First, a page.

Whether you launch from Second Valley or Rapid Bay, Encounter Marine Park’s coastline is a treat to paddle. Follow the coast to the south-west and you’ll pass by stunning cliffs, sea caves to explore, and hidden beaches perfect for a rest and a swim. If you’re lucky, you might see long-nosed fur seals and dolphins, especially around Rapid Head.
If you’d like to extend your stay, there’s a caravan park at Second Valley, or beach camping at Rapid Bay.
5. Coorong National Park
Where to launch: Boat ramp on Beacon 19 Boat Ramp Road at Goolwa South, or Sugars Beach on Hindmarsh Island
The Coorong is a true South Australian icon. This unique place is listed under the Ramsar Convention as a Wetland of International Significance, providing feeding and breeding grounds for pelicans and dozens of other species of waterbirds.
The North Lagoon in Coorong National Park is a great spot for kayaking. If you launch from the Beacon 19 Boat Ramp, paddle towards the Murray Mouth. If you want a longer paddle, you could go on to the Godfreys Landing Campground, which is only accessible to boats and also has toilets and a walking trail. If you decide to launch at Sugars Beach near the Murray Mouth Lookout, paddle south-east around Bird Island and Mundoo Island towards Narrung.
Wherever you start, you’ll have a fantastic experience. There’s plenty of wildlife, so keep an eye out for waterbirds, birds of prey and long-nosed fur seals.
6. Murray River National Park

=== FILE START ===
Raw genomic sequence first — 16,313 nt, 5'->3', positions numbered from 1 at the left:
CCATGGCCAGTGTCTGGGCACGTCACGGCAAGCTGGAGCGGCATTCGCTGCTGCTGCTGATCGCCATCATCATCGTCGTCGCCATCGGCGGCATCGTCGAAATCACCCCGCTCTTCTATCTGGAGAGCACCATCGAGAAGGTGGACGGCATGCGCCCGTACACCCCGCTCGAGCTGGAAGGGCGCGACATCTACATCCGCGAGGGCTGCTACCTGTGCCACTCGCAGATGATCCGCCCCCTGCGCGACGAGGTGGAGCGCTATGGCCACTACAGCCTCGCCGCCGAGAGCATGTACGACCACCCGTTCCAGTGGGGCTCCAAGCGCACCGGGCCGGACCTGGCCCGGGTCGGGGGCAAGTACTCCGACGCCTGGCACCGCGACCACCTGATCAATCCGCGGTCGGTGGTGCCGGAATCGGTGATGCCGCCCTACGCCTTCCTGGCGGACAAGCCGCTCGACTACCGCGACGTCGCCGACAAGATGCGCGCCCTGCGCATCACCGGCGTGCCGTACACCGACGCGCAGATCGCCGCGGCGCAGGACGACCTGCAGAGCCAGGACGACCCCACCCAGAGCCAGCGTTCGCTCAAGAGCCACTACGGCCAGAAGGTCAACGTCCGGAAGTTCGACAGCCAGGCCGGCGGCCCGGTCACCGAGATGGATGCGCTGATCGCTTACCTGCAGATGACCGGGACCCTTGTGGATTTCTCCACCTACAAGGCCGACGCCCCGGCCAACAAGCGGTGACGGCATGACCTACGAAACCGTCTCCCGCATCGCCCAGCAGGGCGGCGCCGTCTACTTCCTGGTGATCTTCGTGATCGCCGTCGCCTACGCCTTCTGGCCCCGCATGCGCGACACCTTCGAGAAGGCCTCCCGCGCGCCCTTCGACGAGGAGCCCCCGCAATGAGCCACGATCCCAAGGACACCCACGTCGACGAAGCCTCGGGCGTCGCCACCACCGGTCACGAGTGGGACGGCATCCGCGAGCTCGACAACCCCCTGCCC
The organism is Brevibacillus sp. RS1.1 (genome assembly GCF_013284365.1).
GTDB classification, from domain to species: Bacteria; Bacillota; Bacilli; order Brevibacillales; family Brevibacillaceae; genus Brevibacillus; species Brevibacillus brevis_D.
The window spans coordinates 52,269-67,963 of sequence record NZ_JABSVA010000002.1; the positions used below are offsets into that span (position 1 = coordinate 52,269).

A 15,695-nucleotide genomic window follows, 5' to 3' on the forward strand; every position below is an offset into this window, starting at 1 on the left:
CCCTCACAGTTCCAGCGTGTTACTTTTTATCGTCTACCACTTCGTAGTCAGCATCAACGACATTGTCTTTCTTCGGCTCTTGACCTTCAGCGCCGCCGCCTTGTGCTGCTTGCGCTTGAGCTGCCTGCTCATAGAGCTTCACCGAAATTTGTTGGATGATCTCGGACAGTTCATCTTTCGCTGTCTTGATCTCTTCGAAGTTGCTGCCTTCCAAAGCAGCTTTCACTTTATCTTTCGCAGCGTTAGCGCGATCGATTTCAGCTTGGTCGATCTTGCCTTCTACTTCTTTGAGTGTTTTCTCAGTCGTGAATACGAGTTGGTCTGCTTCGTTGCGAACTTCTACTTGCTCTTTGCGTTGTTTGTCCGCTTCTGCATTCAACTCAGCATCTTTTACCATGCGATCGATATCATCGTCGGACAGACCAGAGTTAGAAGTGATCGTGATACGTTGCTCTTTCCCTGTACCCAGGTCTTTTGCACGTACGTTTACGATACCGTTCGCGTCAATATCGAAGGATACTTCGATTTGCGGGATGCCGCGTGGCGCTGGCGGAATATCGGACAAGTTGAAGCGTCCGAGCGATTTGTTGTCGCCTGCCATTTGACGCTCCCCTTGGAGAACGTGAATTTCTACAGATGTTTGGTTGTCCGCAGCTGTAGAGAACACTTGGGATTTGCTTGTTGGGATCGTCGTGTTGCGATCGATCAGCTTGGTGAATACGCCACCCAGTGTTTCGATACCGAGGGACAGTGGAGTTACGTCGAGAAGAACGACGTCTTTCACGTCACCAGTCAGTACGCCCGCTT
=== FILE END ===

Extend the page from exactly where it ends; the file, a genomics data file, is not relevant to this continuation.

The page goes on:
There are lots of campsites with easy sloping banks in Katarapko Creek where it’s easy to put your kayak in the water.
Look out for waterbirds like egrets, spoonbills, cormorants and darters, and birds like red-rumped parrots, crimson rosellas, and brown tree creepers in the vegetation on shore. It’s also a great spot for a bit of fishing, but be aware of the seasonal closure for Murray cod.
For more tips for kayaking on the Murray check out our blog.
7. Coffin Bay National Park
Where to launch: kayak launch area near Yangie Bay Campground
Coffin Bay National Park, located on southern Eyre Peninsula, is renowned for its pristine coastal scenery, tranquil bays and abundant wildlife. It’s also home to Yangie Bay, which is quite sheltered and has slow water movement, making it ideal for kayaking. You’ll paddle through the Yangie Bay Sanctuary Zone in Thorny Passage Marine Park, which acts as a nursery area for a number of fish species. If you look closely you can spot tiny fish jumping out of the water as you paddle by. The kayak launch area is conveniently located near the Yangie Bay Campground, which features 19 campsites, toilets and a picnic shelter. Make sure you book online to reserve your spot.
No kayak? No problem!
There are plenty of companies that can help you out with kayak hire or guided tours, like Adventure Kayaking SA for Garden Island and Rapid Bay, Easy Kayaks for the Onkaparinga River and Noarlunga Reef, Canoe the Coorong for the Coorong and Hindmarsh Island, or Canoe Adventures for the River Murray.
First time kayaking? These eight top tips will help you get started. Before you go, remember to check the National Parks and Wildlife Service SA website for the most up-to-date information about the park you plan to visit.
(Main image: Coorong National Park courtesy of SATC)
This story was originally posted in July 2018.